There’s No Shame in Working on Vacation

If it’s a choice, a little work can be a joy

Laura Vanderkam
Published in
4 min readAug 21, 2019


Illustration: Fran Caballero

Dear Laura: I keep reading about the importance of disconnecting from the office and taking time off. But the honest truth is that I like to do at least a little work while I’m on vacation. Is this such a bad thing?

Signed, Happy at Work

Dear Happy at Work:

I began writing a response to your question during a week at the beach so, short answer: No, there’s nothing wrong with doing some work while you’re on vacation.

Personally, I’m with you on this one. And I’d even make a broader point: While people often complain that the lines between working and not-working are becoming blurred, there are ways that shift can actually promote work/life balance.

First, the necessary caveats: A lot of productivity literature extols the virtue of completely disconnecting, and there are times when this is appropriate. Anyone feeling close to burnout — which is a pervasive problem — should disconnect from work in order to regain some mental space.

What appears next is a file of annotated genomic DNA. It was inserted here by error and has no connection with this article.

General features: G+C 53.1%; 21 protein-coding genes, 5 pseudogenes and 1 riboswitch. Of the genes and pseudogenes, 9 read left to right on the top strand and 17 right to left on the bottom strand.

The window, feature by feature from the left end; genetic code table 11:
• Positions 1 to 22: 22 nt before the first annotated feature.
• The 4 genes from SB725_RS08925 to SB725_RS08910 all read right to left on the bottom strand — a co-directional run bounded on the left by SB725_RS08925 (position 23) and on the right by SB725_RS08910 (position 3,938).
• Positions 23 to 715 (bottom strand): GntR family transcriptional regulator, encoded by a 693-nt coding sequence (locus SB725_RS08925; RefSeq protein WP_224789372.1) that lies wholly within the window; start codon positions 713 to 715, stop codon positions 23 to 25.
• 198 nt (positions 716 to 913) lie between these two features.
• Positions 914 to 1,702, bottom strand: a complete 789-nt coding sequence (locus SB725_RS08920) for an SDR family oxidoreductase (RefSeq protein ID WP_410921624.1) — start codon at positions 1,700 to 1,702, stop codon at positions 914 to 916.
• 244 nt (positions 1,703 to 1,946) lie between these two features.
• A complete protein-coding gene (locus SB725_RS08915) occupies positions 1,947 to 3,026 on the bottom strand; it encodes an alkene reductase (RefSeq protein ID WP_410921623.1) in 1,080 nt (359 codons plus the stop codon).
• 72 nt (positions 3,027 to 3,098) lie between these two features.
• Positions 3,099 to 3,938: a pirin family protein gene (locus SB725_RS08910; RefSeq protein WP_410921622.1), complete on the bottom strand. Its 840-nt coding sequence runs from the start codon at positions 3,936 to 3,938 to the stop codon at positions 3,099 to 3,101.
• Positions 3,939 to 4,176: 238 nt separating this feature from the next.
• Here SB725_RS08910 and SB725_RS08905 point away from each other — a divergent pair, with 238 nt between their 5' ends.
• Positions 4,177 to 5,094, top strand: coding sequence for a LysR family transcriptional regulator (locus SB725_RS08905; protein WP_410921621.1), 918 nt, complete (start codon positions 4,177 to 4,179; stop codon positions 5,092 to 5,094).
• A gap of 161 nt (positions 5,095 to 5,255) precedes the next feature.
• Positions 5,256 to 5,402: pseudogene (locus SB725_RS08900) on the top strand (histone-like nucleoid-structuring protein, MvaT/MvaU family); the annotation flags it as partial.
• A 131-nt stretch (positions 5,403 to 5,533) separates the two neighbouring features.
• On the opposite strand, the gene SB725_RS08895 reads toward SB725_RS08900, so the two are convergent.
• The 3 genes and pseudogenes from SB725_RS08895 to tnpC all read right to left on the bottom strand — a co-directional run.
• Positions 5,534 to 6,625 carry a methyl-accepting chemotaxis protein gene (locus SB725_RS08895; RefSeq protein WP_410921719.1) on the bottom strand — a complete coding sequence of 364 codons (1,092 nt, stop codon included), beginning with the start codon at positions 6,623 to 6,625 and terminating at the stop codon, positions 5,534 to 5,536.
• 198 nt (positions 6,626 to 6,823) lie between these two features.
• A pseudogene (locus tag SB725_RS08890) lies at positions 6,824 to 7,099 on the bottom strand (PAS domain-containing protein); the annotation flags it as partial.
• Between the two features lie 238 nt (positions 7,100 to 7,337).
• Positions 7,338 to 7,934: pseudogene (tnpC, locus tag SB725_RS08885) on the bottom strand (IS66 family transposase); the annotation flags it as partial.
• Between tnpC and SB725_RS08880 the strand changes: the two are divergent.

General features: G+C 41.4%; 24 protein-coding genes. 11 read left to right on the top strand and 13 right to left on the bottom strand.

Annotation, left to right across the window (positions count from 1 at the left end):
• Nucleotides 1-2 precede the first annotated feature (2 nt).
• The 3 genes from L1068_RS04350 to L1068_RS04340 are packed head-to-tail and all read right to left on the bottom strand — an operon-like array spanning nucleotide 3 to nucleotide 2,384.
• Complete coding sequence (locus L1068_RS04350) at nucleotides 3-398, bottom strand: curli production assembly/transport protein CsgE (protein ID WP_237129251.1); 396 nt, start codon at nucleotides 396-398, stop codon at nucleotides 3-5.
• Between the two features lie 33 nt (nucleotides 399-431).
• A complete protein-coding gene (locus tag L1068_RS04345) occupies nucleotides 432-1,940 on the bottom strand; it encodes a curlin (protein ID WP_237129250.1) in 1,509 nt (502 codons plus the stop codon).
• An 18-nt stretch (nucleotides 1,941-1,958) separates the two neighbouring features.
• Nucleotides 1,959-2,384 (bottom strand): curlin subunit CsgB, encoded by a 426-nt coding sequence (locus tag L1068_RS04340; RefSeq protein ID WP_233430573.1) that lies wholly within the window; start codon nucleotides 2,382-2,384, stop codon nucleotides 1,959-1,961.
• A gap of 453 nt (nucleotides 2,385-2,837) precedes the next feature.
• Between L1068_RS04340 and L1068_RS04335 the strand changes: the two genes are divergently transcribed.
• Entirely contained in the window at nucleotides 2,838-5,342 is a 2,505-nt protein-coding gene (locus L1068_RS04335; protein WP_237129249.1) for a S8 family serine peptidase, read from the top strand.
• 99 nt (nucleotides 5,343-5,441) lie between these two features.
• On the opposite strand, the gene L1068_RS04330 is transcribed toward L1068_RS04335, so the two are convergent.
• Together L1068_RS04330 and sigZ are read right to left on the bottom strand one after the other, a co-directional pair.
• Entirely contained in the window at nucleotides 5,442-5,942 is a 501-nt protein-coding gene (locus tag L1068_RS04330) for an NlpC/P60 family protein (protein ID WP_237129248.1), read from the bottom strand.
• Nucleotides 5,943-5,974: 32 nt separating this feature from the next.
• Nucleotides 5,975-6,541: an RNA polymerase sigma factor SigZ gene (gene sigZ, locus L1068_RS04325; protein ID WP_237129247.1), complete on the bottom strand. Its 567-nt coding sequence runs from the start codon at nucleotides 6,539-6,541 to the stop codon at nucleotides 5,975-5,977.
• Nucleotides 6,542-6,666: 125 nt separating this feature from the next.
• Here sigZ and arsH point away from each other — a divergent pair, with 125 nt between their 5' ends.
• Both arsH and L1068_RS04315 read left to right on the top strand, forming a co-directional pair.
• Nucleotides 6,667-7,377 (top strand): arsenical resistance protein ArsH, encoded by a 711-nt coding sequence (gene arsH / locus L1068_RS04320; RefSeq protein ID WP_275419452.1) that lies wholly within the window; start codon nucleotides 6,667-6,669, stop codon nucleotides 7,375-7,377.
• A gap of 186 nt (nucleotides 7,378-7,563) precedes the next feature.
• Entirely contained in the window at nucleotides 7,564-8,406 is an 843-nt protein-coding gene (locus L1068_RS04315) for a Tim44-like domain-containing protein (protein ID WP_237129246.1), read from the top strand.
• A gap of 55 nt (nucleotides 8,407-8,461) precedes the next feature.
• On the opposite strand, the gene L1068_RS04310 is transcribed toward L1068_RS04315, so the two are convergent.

If you’ve never tried disconnecting for a few days, you might also give it a whirl, just to see what it’s like, and to make sure your identity isn’t totally wrapped up in work. Some small business owners feel like they can’t step away, but it behooves them to try it out too — it’s important to have systems in place in case an illness or family emergency forces the issue in the future.

And of course if you employ anyone, you need to respect those people’s vacation days. No emails, no calls, no guilt trips from the boss.

That said, for many of us, work doesn’t feel like laboring in the salt mines. I’m guessing you, Happy at Work, are asking this question because your job involves solving interesting problems with clever co-workers or collaborators. You probably enjoy that, and have a great deal of autonomy over when and where you work.

That means that the difference between being on vacation and not being on vacation isn’t a stark question of whether you go to the office or not. It’s also not a question of whether you’re doing pleasant things or unpleasant things. Work can be a source of great joy.



Laura Vanderkam
Writer for

Laura Vanderkam is the author of several time management books including Off the Clock and 168 Hours. She blogs at